Rhoden massacre, unsolved Kenton County killings share multiple similarities

‘I think law enforcement would have been remiss, given the similarities between both cases, had we not looked for a connection’
Tomlinson, Eapmon (WXIX)
Tomlinson, Eapmon (WXIX)(WXIX)
Updated: Nov. 22, 2018 at 9:11 PM EST
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KENTON COUNTY, KY (FOX19) - FOX19 NOW is investigating an unsolved, execution-style murder that happened just weeks before eight members of the Rhoden family were killed in Pike County.

It happened April 8, 2016. Carolynn Tomlinson and Charles Doug Eapmon were brutally murdered -- shot execution-style in their Elsmere home. Their children were spared. About two weeks later, the Rhoden family massacre took place, another case in which the children were not killed.

RELATED | Wagner family members arrested in execution-style murders

Now, with six arrested in Pike County, Kenton County Commonwealth Attorney Rob Sanders says there’s reason for renewed hope for the families in Elsmere.

"It's still very much an active, ongoing investigation,” said Sanders.

When the Pike County murder story broke in 2016, it was impossible to deny the similarities.

"I don’t know of any connection between the two but you have multiple murders, you’ve got somebody in our case that’s got a criminal history that involves narcotics trafficking activity,” said Sanders. “I think law enforcement would have been remiss, given the similarities between both cases, had we not looked for a connection.”

There are eerie coincidences he said, but nothing concrete to connect the two.

Large-scale marijuana growing operations were found on the Rhoden family properties, but Governor-elect Mike DeWine said drugs were merely an undercurrent in the Rhoden murders.

Sanders said Doug Eapmon served time in prison and had a criminal history involving narcotics trafficking, like the major sting around Thanksgiving Day 2010, when agents found 16,000 doses of oxycodone, which was valued at $500,000.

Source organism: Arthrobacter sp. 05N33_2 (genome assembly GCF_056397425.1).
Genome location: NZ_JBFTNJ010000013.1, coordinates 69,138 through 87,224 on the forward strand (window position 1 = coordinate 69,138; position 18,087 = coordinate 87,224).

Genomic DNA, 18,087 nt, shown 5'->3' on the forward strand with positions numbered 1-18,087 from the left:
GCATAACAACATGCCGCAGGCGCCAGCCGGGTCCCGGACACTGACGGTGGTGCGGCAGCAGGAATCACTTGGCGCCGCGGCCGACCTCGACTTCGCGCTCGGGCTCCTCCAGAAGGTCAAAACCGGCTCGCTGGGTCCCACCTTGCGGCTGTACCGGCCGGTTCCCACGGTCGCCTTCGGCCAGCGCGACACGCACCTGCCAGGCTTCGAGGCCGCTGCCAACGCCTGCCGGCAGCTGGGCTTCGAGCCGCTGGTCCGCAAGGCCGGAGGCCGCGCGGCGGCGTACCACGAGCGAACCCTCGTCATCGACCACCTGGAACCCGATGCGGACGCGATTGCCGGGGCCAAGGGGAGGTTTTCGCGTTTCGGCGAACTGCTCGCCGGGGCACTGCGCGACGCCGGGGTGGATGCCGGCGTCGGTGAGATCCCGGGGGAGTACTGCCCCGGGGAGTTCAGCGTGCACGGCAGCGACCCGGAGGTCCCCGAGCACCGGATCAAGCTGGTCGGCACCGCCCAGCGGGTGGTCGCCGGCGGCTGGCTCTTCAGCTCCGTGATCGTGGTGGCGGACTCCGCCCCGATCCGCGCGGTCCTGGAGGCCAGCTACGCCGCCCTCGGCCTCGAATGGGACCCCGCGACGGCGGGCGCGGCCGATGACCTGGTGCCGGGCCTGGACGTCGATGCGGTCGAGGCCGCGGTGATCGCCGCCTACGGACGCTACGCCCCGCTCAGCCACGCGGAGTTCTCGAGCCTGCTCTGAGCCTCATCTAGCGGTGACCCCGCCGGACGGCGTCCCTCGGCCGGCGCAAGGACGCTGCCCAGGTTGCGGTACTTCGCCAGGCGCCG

“I would be willing to wager, that law enforcement in Ohio, knew who was responsible for those killings long before the charges were filed,” said Sanders. “And I think that’s probably a similar situation that we’re dealing with here in Elsmere, that we’re working to get enough evidence.”

Neighbor Trisha O’Donnell said in 2016: “I was looking out the window cause I was just scared that they’re going to come back.”

It was that kind of widespread fear that gripped both communities, not knowing who might be next.

Eapmon and Tomlinson were discovered by family members living in the Merravay Drive home. Tomlinson had four children, who were all unharmed, but home when the couple was murdered.

"I think Pike County is a good example of what can happen when law enforcement is tenacious and they just keep after their suspects, until finally they get enough evidence to go forward. Often times, not speaking to the Elsmere case specifically, but often times, in these ongoing major investigations, the police officers have a very good idea who was responsible, and who did the actual killing, who will eventually be charged, it's just a matter of coming up with enough evidence to support those charges in a court of law, and that's what I suspect was the major break in Ohio,” said Sanders.

Sanders said he’s met with detectives from multiple agencies within the last couple weeks, running down new leads.

"There have been ongoing witnesses that have been interviewed and the leads that have been explored, we haven’t charged anybody yet,” said Sanders.

DeWine said the day the Wagners were arrested, “something” happened that gave them the missing link they needed to arrest them in connection to the Rhoden murders. It’s still unclear what that something was.

Sanders would not get specific about what their new leads are either, but he did say there is one thing both crimes will share: the killer or killers, will be brought to justice.

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